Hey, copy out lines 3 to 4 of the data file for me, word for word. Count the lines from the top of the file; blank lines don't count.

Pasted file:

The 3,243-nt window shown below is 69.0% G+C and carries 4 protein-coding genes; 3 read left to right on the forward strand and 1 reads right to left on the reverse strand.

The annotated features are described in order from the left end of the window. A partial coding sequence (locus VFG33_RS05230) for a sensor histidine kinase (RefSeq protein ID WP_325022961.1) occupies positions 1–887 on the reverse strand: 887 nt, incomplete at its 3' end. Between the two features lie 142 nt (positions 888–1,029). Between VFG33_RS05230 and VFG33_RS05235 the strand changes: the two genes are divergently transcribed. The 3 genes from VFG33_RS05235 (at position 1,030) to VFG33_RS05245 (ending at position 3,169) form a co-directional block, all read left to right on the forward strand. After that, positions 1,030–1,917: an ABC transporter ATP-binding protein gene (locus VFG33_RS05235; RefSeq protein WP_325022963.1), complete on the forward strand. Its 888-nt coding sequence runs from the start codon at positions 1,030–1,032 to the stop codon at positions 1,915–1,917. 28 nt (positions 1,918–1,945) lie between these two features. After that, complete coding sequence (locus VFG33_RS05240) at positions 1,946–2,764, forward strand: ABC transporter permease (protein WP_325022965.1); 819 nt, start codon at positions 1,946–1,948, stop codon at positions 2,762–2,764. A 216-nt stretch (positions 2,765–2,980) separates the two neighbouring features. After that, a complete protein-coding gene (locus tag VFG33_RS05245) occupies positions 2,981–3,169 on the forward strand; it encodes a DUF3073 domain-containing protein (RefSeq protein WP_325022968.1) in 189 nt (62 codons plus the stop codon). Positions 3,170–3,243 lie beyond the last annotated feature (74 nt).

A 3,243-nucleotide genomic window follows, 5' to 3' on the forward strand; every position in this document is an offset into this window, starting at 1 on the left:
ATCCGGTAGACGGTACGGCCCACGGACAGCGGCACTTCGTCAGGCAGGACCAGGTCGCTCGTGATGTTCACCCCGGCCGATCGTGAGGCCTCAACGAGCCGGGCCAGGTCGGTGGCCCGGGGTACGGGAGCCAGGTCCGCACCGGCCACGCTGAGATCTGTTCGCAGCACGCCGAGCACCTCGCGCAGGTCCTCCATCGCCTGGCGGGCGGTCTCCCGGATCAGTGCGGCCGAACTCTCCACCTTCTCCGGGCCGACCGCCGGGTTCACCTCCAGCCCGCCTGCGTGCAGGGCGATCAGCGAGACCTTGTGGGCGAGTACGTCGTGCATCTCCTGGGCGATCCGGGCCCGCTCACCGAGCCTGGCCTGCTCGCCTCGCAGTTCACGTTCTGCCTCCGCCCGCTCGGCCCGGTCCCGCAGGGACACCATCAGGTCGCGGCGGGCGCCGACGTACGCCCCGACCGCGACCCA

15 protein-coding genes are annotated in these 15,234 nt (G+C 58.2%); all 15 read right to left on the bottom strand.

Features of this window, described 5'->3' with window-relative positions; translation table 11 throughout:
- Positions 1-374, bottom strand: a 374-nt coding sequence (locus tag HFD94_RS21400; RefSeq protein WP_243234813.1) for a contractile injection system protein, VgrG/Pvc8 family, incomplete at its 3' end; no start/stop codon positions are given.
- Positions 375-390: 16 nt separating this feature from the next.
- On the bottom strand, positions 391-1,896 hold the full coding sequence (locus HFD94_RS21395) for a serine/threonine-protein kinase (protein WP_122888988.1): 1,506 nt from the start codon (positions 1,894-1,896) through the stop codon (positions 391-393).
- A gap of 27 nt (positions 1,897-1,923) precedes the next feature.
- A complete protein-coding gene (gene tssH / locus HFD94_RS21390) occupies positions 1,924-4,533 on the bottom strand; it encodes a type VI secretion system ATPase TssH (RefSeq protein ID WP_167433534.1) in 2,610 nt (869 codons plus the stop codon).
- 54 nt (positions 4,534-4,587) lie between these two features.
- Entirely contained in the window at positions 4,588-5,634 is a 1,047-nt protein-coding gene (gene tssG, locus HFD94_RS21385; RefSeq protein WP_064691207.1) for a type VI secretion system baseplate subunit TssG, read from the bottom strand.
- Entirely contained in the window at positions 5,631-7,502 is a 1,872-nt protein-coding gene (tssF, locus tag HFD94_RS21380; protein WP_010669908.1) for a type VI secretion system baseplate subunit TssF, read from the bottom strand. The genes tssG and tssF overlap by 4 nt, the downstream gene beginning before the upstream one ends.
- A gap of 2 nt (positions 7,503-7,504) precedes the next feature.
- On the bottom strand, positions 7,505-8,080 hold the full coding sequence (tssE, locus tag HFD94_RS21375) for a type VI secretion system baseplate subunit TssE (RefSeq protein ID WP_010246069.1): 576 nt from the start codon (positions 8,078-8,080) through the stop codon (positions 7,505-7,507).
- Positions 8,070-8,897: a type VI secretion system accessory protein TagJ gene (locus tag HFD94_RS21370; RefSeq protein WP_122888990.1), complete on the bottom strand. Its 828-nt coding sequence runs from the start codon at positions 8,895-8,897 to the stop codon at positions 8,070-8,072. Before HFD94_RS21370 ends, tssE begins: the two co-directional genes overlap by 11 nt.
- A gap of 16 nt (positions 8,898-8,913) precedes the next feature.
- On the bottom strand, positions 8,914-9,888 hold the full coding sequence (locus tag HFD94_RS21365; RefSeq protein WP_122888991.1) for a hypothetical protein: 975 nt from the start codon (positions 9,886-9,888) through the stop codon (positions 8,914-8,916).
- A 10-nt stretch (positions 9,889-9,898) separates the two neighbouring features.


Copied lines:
A 3,243-nucleotide genomic window follows, 5' to 3' on the forward strand; every position in this document is an offset into this window, starting at 1 on the left:
ATCCGGTAGACGGTACGGCCCACGGACAGCGGCACTTCGTCAGGCAGGACCAGGTCGCTCGTGATGTTCACCCCGGCCGATCGTGAGGCCTCAACGAGCCGGGCCAGGTCGGTGGCCCGGGGTACGGGAGCCAGGTCCGCACCGGCCACGCTGAGATCTGTTCGCAGCACGCCGAGCACCTCGCGCAGGTCCTCCATCGCCTGGCGGGCGGTCTCCCGGATCAGTGCGGCCGAACTCTCCACCTTCTCCGGGCCGACCGCCGGGTTCACCTCCAGCCCGCCTGCGTGCAGGGCGATCAGCGAGACCTTGTGGGCGAGTACGTCGTGCATCTCCTGGGCGATCCGGGCCCGCTCACCGAGCCTGGCCTGCTCGCCTCGCAGTTCACGTTCTGCCTCCGCCCGCTCGGCCCGGTCCCGCAGGGACACCATCAGGTCGCGGCGGGCGCCGACGTACGCCCCGACCGCGACCCA